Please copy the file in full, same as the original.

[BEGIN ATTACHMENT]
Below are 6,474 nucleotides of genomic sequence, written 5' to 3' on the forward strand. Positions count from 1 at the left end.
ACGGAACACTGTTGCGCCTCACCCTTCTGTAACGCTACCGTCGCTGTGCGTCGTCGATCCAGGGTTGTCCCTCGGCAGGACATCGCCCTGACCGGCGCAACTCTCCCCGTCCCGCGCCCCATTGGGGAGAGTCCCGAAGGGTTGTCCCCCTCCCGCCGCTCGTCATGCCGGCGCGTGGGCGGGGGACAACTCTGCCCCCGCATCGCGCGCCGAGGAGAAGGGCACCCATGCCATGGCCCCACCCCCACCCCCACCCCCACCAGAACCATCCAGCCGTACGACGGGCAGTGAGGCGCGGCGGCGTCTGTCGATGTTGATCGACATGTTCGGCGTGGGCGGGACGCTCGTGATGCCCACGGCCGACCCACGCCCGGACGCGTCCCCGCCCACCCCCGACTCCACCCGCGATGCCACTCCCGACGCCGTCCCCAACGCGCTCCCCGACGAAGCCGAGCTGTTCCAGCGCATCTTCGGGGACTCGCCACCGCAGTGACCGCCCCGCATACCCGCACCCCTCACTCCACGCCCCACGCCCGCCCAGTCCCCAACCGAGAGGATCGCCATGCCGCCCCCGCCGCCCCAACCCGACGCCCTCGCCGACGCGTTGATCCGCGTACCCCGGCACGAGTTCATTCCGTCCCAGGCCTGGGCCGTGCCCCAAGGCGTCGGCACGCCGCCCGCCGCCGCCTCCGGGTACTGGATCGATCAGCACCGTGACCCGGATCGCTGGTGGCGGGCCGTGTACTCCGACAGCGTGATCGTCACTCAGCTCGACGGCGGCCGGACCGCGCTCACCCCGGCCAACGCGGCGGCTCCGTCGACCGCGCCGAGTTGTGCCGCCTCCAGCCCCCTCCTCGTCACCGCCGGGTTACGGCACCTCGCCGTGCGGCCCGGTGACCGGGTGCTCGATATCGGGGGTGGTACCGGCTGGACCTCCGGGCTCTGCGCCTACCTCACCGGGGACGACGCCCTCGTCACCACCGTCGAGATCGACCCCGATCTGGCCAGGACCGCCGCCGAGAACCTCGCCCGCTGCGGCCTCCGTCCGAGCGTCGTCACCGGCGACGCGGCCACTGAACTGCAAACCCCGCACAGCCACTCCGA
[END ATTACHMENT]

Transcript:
Below are 6,474 nucleotides of genomic sequence, written 5' to 3' on the forward strand. Positions count from 1 at the left end.
ACGGAACACTGTTGCGCCTCACCCTTCTGTAACGCTACCGTCGCTGTGCGTCGTCGATCCAGGGTTGTCCCTCGGCAGGACATCGCCCTGACCGGCGCAACTCTCCCCGTCCCGCGCCCCATTGGGGAGAGTCCCGAAGGGTTGTCCCCCTCCCGCCGCTCGTCATGCCGGCGCGTGGGCGGGGGACAACTCTGCCCCCGCATCGCGCGCCGAGGAGAAGGGCACCCATGCCATGGCCCCACCCCCACCCCCACCCCCACCAGAACCATCCAGCCGTACGACGGGCAGTGAGGCGCGGCGGCGTCTGTCGATGTTGATCGACATGTTCGGCGTGGGCGGGACGCTCGTGATGCCCACGGCCGACCCACGCCCGGACGCGTCCCCGCCCACCCCCGACTCCACCCGCGATGCCACTCCCGACGCCGTCCCCAACGCGCTCCCCGACGAAGCCGAGCTGTTCCAGCGCATCTTCGGGGACTCGCCACCGCAGTGACCGCCCCGCATACCCGCACCCCTCACTCCACGCCCCACGCCCGCCCAGTCCCCAACCGAGAGGATCGCCATGCCGCCCCCGCCGCCCCAACCCGACGCCCTCGCCGACGCGTTGATCCGCGTACCCCGGCACGAGTTCATTCCGTCCCAGGCCTGGGCCGTGCCCCAAGGCGTCGGCACGCCGCCCGCCGCCGCCTCCGGGTACTGGATCGATCAGCACCGTGACCCGGATCGCTGGTGGCGGGCCGTGTACTCCGACAGCGTGATCGTCACTCAGCTCGACGGCGGCCGGACCGCGCTCACCCCGGCCAACGCGGCGGCTCCGTCGACCGCGCCGAGTTGTGCCGCCTCCAGCCCCCTCCTCGTCACCGCCGGGTTACGGCACCTCGCCGTGCGGCCCGGTGACCGGGTGCTCGATATCGGGGGTGGTACCGGCTGGACCTCCGGGCTCTGCGCCTACCTCACCGGGGACGACGCCCTCGTCACCACCGTCGAGATCGACCCCGATCTGGCCAGGACCGCCGCCGAGAACCTCGCCCGCTGCGGCCTCCGTCCGAGCGTCGTCACCGGCGACGCGGCCACTGAACTGCAAACCCCGCACAGCCACTCCGA